We’re seeing materials today that are taking 3D printing beyond prototyping and into manufacturing functional-grade parts. We’re seeing that take place in both metals and plastics. One notable development on the plastics side comes from our recently unveiled Figure 4 platform, which brings ultra-high-speed additive manufacturing to the automated production environment. Because of the characteristics of this system, we are able to utilize new polymers with previously unachievable properties—and even beyond into functional thermosets.

Murray:
We’re focused solely on metals. One trend is that we have customers seeking a competitive advantage who come to us to help them develop very specific alloys, I call them boutique alloys. One metallurgist for an aerospace OEM recently told me with a smile, “I love your technology, because, for the first time, I can play God with metals.”

Connelly:
A new Carbon platform stands to augment and extend the utility of stereolithography beyond prototyping, into manufacturing end-use parts. Carbon’s process has strengths and weaknesses like all of the others, but one strength is in the new chemistries of its resins. Due to the fact that only a small amount of material is in use at any one time, Carbon’s process allows for the economic use of two-part materials with limited working time. This opens the door to chemistries that have higher performance than today’s long shelf-life resins. We are evaluating these developments and determining where they might benefit our customers. Printing parts with multiple materials within the same part is another exciting development. This, too, is a capability that we are currently evaluating.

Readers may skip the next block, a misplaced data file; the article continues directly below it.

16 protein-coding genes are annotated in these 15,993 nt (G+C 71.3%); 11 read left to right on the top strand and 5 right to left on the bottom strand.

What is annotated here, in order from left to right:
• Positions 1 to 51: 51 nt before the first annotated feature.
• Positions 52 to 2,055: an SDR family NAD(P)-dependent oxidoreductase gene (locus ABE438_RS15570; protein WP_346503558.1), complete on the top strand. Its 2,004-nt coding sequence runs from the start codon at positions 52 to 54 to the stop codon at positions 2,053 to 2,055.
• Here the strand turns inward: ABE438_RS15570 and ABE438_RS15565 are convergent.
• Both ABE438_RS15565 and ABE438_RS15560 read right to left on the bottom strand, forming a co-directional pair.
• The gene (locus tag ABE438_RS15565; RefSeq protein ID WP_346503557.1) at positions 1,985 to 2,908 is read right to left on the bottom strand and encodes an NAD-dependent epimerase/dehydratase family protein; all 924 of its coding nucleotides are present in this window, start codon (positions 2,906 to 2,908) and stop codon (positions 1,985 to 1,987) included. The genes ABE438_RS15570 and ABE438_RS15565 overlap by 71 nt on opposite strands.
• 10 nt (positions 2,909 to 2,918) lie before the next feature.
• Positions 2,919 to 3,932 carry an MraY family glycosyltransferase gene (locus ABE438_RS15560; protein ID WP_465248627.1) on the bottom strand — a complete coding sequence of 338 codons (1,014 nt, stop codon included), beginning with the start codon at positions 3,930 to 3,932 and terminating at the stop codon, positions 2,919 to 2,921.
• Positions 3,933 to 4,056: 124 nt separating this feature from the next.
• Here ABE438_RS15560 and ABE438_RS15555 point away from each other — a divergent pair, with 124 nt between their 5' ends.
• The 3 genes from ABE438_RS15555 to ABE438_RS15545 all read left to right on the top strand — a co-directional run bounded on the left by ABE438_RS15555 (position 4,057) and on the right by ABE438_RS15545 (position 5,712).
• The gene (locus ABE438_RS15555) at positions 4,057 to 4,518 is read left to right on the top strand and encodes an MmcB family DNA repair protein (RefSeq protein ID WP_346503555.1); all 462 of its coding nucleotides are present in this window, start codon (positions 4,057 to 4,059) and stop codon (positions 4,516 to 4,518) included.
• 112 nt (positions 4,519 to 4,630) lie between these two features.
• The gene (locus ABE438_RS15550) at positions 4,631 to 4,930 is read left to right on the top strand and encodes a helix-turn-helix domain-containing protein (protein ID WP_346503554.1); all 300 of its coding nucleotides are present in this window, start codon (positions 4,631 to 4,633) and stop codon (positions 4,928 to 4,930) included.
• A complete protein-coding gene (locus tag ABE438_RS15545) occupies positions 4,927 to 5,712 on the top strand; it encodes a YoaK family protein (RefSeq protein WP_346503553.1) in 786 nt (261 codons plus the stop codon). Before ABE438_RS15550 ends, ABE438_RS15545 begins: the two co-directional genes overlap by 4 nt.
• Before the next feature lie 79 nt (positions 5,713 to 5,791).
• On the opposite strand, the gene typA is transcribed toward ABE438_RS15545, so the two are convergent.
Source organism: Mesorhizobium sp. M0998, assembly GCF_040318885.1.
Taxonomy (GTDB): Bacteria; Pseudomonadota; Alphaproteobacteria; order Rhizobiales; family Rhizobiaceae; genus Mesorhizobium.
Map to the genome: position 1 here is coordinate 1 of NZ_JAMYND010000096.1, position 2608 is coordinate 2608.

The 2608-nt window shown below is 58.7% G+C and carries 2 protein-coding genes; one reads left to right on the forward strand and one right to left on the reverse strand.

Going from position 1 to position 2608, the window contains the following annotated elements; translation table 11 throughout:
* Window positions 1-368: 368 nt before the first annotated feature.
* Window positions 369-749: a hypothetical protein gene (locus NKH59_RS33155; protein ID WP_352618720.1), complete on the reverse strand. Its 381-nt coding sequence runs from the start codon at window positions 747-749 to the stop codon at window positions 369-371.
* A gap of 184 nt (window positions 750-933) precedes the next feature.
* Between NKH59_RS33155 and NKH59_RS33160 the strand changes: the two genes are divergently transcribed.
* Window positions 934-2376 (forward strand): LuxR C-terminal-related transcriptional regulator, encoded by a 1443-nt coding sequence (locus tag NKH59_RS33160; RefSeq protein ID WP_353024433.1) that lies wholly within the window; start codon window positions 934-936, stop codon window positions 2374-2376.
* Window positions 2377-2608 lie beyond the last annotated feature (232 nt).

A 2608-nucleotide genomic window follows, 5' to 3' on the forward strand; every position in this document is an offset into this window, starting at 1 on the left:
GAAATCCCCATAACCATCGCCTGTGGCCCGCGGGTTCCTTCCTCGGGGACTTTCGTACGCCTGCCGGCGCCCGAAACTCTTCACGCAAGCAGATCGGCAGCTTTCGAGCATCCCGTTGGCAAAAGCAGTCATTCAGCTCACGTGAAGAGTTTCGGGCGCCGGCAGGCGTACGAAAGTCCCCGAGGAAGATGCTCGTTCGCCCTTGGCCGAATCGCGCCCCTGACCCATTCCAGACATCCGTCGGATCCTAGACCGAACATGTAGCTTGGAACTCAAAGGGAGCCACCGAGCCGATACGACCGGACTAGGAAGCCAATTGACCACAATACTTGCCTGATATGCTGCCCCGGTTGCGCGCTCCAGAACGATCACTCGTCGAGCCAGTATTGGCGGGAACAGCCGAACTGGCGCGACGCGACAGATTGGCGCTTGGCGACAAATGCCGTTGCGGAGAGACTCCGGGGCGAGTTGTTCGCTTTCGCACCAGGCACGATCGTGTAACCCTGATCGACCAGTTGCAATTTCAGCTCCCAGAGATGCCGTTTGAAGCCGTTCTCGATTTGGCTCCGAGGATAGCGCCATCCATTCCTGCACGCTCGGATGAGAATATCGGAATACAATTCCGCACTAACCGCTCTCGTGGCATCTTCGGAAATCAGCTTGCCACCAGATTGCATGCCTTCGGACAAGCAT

Any software trends to discuss?

Connelly:
The explosion in computing power and corresponding power of software has been an enabler in much of the expansion in 3D printing applications. Notable trends are better user interfaces, process-specific analysis/simulation, and the establishment of a new file format standard that will someday replace the STL-faceted file as an input to 3D printing processes.

This summer, Proto Labs significantly expanded its 3D printing capabilities when it moved from its existing site in Raleigh, North Carolina to a new, 77,000 sq. ft. facility in nearby Cary, creating one of the largest 3D printing facilities in the world. This plant houses all of Proto Labs’ additive manufacturing capabilities: selective laser sintering, direct metal laser sintering, and stereolithography. These 3D printing services are also now available in Europe at Proto Labs’ facility in Feldkirchen, Germany near Munich.

Dunne:
On the software side, there are two areas that are exciting. The first is topological optimization: using algorithms to design structure, as opposed to a human iterating at a low frequency. This enables the maximum level of efficiency and optimization. Interestingly, those optimized geometries are almost never compatible with traditional manufacturing techniques, which creates a sort of symbiotic relationship between topological optimization and 3D printing.
The second area of development is in software that controls and interacts with 3D printing itself. These software tools are able to control and manage the entire process of taking a digital file and exporting it as a physical file.